Here's a question for you to contemplate, though I have no doubt you already are doing so: If the current crises could be declared over in a month or six weeks and our economy is allowed to rev back up, is there any way to stop the spending and inflationary printing of money? This question relates to debt and deficit. If we can just terminate the CARES Act at an early point and not spend it down, would that not be far better for the country's economic health? Would it not be best to stop the printing presses as soon as things are looking stable? I understand in Washington talk of the New Monetary Theory (NMT) is in vogue, especially among progressive Democrats. That theory is the result of commentary made by J.M. Keynes where he speculated that any nation that had a big enough economy and a currency used as a standard could reasonably ignore any level of debt. NMT is behind the thinking that led to the deficits you've incurred in the budgets signed since you've been in office. The Democrats are now fans of debt and have no actual thought it should ever be repaid. Mr. President, this is a theory that's never been tested. It's true our nation is the only one presently in any position to test it, but we all need to keep in mind what debt actually is and understand that NMT is as unethical a concept as can be. I urge you to master this theory and fight against its current considerations in Congress. Our nation's, and possibly the world's, financial future depends on it.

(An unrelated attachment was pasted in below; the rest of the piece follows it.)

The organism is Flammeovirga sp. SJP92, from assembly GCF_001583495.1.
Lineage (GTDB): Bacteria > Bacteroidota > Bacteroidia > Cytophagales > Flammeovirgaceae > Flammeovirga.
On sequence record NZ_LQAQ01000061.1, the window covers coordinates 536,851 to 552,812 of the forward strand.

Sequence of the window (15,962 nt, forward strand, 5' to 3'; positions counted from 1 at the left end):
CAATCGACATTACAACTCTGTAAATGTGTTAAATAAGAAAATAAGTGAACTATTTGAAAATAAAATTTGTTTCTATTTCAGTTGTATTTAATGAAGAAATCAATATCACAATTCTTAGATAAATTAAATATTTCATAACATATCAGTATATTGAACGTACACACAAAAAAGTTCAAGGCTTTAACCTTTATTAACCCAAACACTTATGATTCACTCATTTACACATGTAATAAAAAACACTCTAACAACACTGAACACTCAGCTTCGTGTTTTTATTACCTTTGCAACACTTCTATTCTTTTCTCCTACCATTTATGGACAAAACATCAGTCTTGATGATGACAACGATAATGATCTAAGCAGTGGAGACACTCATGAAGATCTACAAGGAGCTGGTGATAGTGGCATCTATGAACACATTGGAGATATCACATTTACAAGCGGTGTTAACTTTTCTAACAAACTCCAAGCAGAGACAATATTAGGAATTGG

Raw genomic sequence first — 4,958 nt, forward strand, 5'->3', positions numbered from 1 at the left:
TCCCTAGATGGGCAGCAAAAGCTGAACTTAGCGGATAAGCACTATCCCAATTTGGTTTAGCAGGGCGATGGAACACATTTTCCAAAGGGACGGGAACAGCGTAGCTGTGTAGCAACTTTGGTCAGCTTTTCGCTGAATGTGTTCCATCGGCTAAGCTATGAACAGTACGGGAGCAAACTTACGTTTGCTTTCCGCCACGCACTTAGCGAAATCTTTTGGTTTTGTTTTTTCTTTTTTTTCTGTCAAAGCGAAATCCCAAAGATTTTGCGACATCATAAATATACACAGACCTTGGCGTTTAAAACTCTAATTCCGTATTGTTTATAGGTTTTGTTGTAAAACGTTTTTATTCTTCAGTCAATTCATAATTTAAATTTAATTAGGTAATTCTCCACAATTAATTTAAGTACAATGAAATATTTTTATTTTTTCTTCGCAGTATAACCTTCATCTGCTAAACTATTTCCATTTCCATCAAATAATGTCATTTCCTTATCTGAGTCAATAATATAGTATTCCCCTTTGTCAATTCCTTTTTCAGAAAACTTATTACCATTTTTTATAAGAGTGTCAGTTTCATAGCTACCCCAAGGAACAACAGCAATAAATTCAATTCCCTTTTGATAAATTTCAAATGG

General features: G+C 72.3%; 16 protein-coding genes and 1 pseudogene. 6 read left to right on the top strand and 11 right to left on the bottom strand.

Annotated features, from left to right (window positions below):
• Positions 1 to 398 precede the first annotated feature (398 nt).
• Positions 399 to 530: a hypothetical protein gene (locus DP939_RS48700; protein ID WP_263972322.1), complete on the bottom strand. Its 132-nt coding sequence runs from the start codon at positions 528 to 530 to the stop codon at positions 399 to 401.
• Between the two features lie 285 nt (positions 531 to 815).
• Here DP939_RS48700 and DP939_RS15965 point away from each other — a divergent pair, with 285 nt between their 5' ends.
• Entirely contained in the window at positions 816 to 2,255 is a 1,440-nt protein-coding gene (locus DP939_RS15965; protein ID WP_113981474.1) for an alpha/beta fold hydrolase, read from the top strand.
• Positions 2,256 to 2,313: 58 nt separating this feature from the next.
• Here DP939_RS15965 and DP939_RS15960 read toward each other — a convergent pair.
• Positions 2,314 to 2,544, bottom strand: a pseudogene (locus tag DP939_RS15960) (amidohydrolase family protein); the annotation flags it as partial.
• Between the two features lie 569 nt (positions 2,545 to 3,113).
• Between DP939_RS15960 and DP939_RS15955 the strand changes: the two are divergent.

Money itself is a very special topic of concern. There are many moves afoot in the world to shift to cashless economies. I've never heard you address this concept, but very much hope to. I'll give you my thoughts.

In general, I view cashless economies as adversarial to personal freedom and privacy. In the worst consideration, the concept allows a government the ability to erase the personal property (money) of a citizen with a keystroke, without them being aware of it. It also allows for 100% visibility into all financial transactions of every citizen. If a person spends the equivalent of a cent, that cent is visible and what it bought can be known by anyone with the right access. Cash has its problems, including management and replacement costs attached to paper and coins, but in a very real way, it represents many aspects of freedom that would be erased if we ever convert to a pure 1-and-0 based system. Those who toy with digital currencies today think shifting to a non-cash system would be the best thing we ever did. They'll be among the last to understand the tyranny they invite.